Abstract

abstract:

Are macroeconomic indicators a predictive measure for union organizing? The year 2021 marks the eightieth anniversary of the 1941 Bethlehem Steel strike and its steelworker history suggests that declining unemployment rates and rising stock markets have little correlation to labor organizing. Sixty years of shop floor protests leading up to 1941 demonstrated that local factors, such as unjust dismissals, excessive hours, or the company's defiance of labor board rulings, drove union campaigns at the South Bethlehem plant. Finally, the success of the campaigns grew in proportion to government support for labor. Steelworker history of one of the twentieth century's most powerful corporations sheds light on organized labor's prospects heading into the mid-twenty-first century.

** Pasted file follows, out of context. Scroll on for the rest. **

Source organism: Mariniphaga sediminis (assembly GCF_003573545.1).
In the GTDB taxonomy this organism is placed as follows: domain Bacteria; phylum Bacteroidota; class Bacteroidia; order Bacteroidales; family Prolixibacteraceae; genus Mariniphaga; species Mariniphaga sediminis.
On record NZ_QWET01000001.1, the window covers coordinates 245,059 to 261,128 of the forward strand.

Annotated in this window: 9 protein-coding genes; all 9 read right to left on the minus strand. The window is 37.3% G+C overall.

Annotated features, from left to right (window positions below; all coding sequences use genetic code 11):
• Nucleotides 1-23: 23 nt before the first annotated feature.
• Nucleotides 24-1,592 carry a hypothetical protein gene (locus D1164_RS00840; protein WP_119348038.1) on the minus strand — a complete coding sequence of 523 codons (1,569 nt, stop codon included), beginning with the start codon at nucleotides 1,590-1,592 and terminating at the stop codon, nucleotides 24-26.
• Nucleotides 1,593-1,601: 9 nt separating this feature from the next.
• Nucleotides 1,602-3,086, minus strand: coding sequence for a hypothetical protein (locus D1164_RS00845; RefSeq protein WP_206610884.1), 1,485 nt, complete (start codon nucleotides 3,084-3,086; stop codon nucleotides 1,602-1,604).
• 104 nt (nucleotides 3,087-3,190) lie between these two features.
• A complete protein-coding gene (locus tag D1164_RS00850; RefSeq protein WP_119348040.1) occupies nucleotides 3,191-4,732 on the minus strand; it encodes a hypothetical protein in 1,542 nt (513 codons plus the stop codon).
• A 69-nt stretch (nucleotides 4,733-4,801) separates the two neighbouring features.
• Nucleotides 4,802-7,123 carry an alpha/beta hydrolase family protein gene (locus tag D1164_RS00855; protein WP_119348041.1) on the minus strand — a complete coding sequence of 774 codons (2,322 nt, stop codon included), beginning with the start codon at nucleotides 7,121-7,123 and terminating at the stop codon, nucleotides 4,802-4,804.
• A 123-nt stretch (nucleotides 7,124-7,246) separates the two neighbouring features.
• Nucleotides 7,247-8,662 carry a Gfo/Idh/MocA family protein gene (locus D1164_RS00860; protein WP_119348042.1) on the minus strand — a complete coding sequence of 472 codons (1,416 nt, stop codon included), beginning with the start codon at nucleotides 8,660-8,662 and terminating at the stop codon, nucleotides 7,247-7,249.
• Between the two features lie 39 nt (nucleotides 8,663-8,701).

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Additional Information

ISSN
2153-2109
Print ISSN
0031-4528
Pages
pp. 30-55
Launched on MUSE
2021-01-15
Open Access
No
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